How to Digitally Design a Flexible Partial Denture
VisiClear CAD improves esthetics and more
By Kris Schermerhorn, CDT
Myerson VisiClear CAD is an advanced thermoplastic for making translucent, flexible partial dentures. VisiClear is now available exclusively from Zahn Dental in CAD/CAM form, which integrates seamlessly into a digital workflow. VisiClear delivers improved esthetics, stain-resistance, and ease of use compared to conventionally processed competing nylon flexible materials. This article highlights how well VisiClear CAD and the design guidelines work in the two most popular CAD software programs—3Shape and exocad.
VisiClear CAD is a crystalline resin that is translucent, but not transparent. A completely transparent denture material may show dark shadows or appear dirty (Figure 1) and cause patient dissatisfaction. The inherent translucence of the VisiClear material on the other hand allows the resin to absorb, transmit, and reflect light, delivering a chameleon effect that blends naturally in the oral environment (Figure 2).
There are two major CAD/CAM software programs that now provide modules for designing partial dentures. Either can be used successfully with VisiClear CAD, but there are some slight differences in design that users will encounter between them. The first software, exocad, is robust and reliant, allowing the technician to complete complex designs and integrate with many different scanners. The second, 3Shape, is an intuitive software that enables exceptional digital craftsmanship. The following compares the same case designed in both software programs to highlight some of the similarities and differences.
Both design programs have a color scale to show the level of undercut. The exocad software starts by showing the lightest undercut in blue, then moving to green, yellow, orange, and finally red, the most extreme (Figure 3). 3Shape shows transitions from yellow for the lightest undercut to deep red for the most extreme (Figure 4).
Similarly, during the design process, both software programs will initially block out all undercuts, leaving it to the discretion of the technician to expose the necessary undercut. The last 60% of the tip of the clasp can go into any amount of undercut except the red. The base of the clasp needs to be above the undercut.
The clasp design on an anterior or premolar tooth will start at 2.5 mm to 3.5 mm vertically and about 1 mm to 1.4 mm horizontally, tapering out to the tip of the clasp. On a posterior tooth the base will be 3.5 mm to 4 mm vertically and 1 mm to 1.4 mm vertically from the tooth. Making a clasp narrower than this can result in fattening the clasp, which can make it less esthetic and easier to catch food (Figure 5).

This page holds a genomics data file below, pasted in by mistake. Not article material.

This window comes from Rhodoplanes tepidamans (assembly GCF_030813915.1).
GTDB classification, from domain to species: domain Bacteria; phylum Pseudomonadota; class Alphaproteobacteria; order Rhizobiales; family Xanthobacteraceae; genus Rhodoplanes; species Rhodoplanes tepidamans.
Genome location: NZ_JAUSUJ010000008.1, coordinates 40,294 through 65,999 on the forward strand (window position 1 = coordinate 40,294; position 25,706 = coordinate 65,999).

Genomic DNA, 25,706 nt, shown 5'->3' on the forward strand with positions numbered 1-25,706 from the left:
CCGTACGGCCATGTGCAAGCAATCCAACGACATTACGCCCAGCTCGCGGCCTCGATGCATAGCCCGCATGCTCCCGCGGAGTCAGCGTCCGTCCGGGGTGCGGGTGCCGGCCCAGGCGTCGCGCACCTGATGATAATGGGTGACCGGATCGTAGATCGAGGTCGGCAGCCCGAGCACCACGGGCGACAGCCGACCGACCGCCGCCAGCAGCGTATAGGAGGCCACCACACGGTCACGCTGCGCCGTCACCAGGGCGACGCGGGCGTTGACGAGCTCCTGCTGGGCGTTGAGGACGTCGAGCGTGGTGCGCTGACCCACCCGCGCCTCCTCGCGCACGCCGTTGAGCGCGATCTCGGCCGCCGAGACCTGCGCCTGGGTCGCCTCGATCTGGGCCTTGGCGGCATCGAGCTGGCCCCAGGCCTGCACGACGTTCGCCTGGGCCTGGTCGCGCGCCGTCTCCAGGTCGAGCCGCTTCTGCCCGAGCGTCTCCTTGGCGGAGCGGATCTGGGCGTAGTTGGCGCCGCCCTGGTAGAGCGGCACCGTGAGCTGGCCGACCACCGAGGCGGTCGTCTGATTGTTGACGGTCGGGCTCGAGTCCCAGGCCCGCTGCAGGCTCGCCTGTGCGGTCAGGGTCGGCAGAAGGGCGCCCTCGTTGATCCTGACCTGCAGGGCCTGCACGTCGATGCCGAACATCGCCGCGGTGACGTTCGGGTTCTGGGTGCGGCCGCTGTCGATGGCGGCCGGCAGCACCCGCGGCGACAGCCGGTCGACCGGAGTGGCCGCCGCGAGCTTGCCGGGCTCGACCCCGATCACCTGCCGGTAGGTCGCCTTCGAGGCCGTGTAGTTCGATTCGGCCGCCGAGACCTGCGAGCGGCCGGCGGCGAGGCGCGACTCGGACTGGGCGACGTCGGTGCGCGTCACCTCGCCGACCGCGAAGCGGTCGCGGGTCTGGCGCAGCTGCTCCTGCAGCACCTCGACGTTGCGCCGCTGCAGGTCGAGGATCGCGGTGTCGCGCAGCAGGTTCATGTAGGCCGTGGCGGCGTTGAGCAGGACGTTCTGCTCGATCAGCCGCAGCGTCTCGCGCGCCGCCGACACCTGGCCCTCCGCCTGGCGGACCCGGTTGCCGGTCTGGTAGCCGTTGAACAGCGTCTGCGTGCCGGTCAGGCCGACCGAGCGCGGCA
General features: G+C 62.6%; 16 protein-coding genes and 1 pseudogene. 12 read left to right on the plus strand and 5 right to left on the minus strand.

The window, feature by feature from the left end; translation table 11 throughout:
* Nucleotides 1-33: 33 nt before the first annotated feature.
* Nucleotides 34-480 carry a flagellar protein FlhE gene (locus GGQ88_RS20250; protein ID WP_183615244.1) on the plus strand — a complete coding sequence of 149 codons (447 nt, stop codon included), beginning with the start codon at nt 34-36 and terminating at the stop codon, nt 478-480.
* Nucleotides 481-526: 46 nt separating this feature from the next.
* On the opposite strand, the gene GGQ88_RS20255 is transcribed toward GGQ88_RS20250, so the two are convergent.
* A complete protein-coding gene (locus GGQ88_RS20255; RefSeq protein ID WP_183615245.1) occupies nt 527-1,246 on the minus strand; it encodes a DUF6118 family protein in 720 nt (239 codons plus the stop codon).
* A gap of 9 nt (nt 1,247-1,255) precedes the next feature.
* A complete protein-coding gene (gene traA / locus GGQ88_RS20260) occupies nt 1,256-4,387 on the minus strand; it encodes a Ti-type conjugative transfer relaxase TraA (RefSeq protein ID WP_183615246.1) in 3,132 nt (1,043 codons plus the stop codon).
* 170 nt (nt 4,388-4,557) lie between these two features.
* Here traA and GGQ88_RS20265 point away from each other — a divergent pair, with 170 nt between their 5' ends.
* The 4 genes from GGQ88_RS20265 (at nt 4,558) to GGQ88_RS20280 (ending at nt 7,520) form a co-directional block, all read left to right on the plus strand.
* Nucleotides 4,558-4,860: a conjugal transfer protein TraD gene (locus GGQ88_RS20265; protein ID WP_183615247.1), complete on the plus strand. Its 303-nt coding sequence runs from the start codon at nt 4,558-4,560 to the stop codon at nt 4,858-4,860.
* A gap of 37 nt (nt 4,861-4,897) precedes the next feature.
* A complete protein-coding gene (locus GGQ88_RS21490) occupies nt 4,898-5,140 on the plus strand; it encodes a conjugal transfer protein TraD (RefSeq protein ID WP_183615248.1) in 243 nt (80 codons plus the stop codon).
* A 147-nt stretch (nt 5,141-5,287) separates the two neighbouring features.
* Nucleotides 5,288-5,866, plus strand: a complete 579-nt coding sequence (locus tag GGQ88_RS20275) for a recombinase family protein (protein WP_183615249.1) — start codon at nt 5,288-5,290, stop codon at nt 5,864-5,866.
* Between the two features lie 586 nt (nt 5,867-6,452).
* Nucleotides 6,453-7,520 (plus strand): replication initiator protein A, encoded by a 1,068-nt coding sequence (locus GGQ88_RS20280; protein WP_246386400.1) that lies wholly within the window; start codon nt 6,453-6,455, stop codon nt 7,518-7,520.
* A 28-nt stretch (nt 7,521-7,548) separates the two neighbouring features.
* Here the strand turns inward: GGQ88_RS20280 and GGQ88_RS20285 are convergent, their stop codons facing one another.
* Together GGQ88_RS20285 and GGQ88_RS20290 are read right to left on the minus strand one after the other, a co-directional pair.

The saddle block-out needs to be thicker than typically designed for a metal frame, approximately 0.8 mm. When placing tissue stops, making them oversized (at least 3 mm by 3 mm) will make for a more stable frame during try-in and will keep the frame from warping during processing of the acrylic.
The major connector can be designed the same way as metal, with a few minor changes. Whenever possible, design the frame with an apron. The wider the major connector, the thinner it can be. With a major connector such as the one shown in Figure 6, the thickness can be 1 mm. If the major connector is not as wide (Figure 7), thicken it to 1.2 mm but never thicker than 1.4 mm. On a frame such as in Figure 8, create a bar, and build an apron around that bar to provide more thickness at the lingual vestibule. The bar will be 3 mm, and the apron will be 1.2 mm. There is no need to have texture or stipple on the major connector; it just needs to be smooth with the contour of the rugea coming through.
The last item to add when designing a case is the finish line, which can easily be done using either software (Figure 9). The finish line for a VisiClear CAD frame will be a little bigger, with a bit of undercut compared to a metal frame. This guarantees the PMMA acrylic and resin will be locked together. Designing in exocad or 3Shape with VisiClear CAD will produce a high-quality framework that will be comfortable and durable for the patient (Figure 10).
About the Author
Kris Schermerhorn, CDT, is the owner of Northern Virginia Dental Lab in Woodbridge, Virginia.
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